Court of Appeal holds that a one off act by an employer will not always qualify as a "provision, criterion or practice" under the Equality Act 2010


Ishola v Transport for London

The Court of Appeal has provided guidance on what can amount to a ‘provision , criterion or practice’ for reasonable adjustment claims, holding that one off acts by an employer will not always be enough to amount to liability.

The law

Sections 20 and 21 of the Equality Act provide that employers have a duty to disabled employees to make reasonable adjustments where a disabled person is placed at a substantial disadvantage by:

  • An employer’s provision, criterion or practice (‘PCP’).
  • A physical feature of the employer’s premises.
  • An employer’s failure to provide an auxiliary aid.

The Claimant complained about the conduct of another employee which the Respondent investigated and did not uphold. The Claimant was not satisfied with the investigation or the outcomes and went on sick leave in May 2015. After 12 months the Respondent dismissed the Claimant on the grounds of medical incapacity in accordance with its sickness absence procedure.

The Claimant brought a number of claims including alleging that the Respondent’s requirement for him to return to work without a proper and fair investigation into his grievance was a PCP which put him at a substantial disadvantage compared to someone who was not disabled. The Employment Tribunal disagreed with this, holding that this was instead a one-off act in the course of dealings with one individual.


The CoA upheld the tribunal’s decision and dismissed the appeal. The court noted that there is no definition of ‘provision, criterion or practice’ in the Equality Act but highlighted the significance of Parliament choosing these words specifically, rather than ‘act’ or ‘decision’. The court analysed the wording of PCP and held that some form of continuum is implied, in the sense that it is the way in which things are done generally.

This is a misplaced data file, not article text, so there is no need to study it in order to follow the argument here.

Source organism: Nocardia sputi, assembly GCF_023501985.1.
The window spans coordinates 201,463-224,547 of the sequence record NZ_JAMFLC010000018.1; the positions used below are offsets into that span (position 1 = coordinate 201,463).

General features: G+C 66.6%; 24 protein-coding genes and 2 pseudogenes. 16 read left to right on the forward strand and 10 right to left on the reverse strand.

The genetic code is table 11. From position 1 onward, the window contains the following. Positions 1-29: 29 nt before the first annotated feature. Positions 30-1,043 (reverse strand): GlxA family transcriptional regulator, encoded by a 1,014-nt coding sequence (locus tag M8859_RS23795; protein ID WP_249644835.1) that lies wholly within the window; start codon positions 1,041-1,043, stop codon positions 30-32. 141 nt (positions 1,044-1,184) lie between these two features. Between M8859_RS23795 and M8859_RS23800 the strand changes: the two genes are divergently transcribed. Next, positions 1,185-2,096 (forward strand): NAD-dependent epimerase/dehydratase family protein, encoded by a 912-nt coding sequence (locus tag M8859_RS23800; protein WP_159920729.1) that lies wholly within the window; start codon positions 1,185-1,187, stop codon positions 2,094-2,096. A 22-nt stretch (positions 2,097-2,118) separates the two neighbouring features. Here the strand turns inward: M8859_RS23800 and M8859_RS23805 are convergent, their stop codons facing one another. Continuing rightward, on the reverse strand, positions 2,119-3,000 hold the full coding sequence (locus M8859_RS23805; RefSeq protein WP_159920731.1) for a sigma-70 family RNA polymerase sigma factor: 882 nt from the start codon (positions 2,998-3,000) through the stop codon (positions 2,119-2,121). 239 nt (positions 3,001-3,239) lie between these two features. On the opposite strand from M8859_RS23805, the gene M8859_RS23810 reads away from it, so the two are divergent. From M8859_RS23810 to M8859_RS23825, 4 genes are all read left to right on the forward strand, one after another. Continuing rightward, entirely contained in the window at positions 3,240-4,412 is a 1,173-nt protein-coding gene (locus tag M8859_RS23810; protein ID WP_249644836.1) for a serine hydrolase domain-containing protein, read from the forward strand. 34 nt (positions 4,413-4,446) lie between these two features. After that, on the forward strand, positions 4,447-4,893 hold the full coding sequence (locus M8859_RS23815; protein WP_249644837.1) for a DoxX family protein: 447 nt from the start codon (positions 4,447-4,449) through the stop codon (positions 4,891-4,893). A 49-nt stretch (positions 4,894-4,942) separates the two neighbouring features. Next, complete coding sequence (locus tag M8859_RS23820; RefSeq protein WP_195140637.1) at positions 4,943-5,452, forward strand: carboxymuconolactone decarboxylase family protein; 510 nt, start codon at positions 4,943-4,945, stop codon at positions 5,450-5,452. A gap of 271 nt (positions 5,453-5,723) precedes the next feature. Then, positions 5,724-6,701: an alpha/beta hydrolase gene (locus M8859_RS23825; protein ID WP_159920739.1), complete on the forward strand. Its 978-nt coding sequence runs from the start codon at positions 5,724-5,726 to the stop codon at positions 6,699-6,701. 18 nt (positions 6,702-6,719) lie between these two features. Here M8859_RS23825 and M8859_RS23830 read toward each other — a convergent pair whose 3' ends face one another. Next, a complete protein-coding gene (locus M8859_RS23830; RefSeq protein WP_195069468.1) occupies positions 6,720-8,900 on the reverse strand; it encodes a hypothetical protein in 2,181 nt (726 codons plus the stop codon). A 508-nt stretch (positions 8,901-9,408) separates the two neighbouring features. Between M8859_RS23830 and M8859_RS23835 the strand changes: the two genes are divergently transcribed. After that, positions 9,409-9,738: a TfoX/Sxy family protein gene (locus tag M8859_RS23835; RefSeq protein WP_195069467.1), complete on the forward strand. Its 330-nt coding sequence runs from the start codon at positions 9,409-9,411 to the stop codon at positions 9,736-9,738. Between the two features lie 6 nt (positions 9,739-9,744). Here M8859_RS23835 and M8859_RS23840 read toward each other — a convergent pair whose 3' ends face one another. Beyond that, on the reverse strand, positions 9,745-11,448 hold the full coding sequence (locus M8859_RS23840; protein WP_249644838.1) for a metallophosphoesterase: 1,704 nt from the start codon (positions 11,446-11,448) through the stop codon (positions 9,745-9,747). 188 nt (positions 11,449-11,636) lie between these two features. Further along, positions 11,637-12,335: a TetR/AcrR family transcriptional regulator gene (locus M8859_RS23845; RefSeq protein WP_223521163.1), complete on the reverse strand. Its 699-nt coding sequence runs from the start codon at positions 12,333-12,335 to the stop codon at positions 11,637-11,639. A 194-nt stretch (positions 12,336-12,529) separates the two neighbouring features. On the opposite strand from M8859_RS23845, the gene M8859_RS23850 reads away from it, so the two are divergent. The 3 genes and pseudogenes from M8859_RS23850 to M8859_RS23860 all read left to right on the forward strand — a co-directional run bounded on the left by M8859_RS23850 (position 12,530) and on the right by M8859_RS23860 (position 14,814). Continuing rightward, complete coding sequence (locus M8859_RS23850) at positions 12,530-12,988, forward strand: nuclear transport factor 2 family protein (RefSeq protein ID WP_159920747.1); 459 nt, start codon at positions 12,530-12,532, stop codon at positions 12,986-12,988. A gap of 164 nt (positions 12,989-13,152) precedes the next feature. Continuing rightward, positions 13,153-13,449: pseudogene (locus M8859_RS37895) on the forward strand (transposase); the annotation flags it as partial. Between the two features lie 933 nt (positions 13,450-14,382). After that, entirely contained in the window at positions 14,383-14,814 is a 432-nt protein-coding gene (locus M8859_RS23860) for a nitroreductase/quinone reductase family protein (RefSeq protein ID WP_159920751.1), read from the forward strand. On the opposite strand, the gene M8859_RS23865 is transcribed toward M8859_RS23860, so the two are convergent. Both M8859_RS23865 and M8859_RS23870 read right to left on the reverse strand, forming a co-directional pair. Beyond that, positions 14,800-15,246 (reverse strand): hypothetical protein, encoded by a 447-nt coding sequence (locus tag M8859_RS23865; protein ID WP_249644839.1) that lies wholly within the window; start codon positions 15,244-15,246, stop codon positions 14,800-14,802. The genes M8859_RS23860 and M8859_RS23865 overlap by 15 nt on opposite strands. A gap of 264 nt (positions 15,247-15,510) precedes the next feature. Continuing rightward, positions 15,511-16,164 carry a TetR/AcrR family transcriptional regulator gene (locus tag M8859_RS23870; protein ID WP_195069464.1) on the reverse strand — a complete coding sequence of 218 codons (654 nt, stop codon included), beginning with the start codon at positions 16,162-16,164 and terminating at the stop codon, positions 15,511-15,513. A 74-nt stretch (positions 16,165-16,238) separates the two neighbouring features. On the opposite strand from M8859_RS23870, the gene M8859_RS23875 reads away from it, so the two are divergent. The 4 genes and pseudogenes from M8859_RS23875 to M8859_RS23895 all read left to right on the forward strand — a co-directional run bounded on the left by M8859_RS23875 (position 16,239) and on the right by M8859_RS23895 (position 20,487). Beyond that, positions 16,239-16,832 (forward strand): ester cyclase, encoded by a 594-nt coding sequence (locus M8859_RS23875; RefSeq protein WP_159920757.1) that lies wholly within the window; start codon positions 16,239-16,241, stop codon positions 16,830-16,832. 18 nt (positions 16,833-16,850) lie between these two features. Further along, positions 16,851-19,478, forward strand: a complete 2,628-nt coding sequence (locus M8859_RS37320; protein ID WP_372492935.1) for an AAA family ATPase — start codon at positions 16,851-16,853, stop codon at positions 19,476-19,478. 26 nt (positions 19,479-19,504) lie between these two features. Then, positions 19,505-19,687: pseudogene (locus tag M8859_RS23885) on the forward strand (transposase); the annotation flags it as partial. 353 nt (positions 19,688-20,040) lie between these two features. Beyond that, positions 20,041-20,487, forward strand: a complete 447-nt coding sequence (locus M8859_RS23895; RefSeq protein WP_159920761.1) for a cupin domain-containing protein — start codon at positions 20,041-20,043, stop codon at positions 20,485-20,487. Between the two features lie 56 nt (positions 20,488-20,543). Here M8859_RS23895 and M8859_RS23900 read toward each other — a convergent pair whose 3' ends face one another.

It emphasised that although a one-off decision or act can amount to a PCP, it does not follow that all one off acts or decisions will qualify and the relevant question in determining whether a PCP is discriminatory or not, is whether it is capable of being applied to others. The court found that a PCP can arise where there is an indication that the same course of action would be done again in future, if a hypothetical similar case arises. It is not therefore the case that The PCP must actually apply to someone else. No evidence of a PCP in this case was found by the court.

Implications for employers

This decision clarifies that a PCP requires an element of repetition and a reminder that one off acts relating to an employee will not always amount to a PCP. Employers should however remain mindful as this decision is of course fact dependent and this may not be the case if there is any indication that the act would apply in the future.

The law and practice referred to in this article or webinar has been paraphrased or summarised. It might not be up-to-date with changes in the law and we do not guarantee the accuracy of any information provided at the time of reading. It should not be construed or relied upon as legal advice in relation to a specific set of circumstances.

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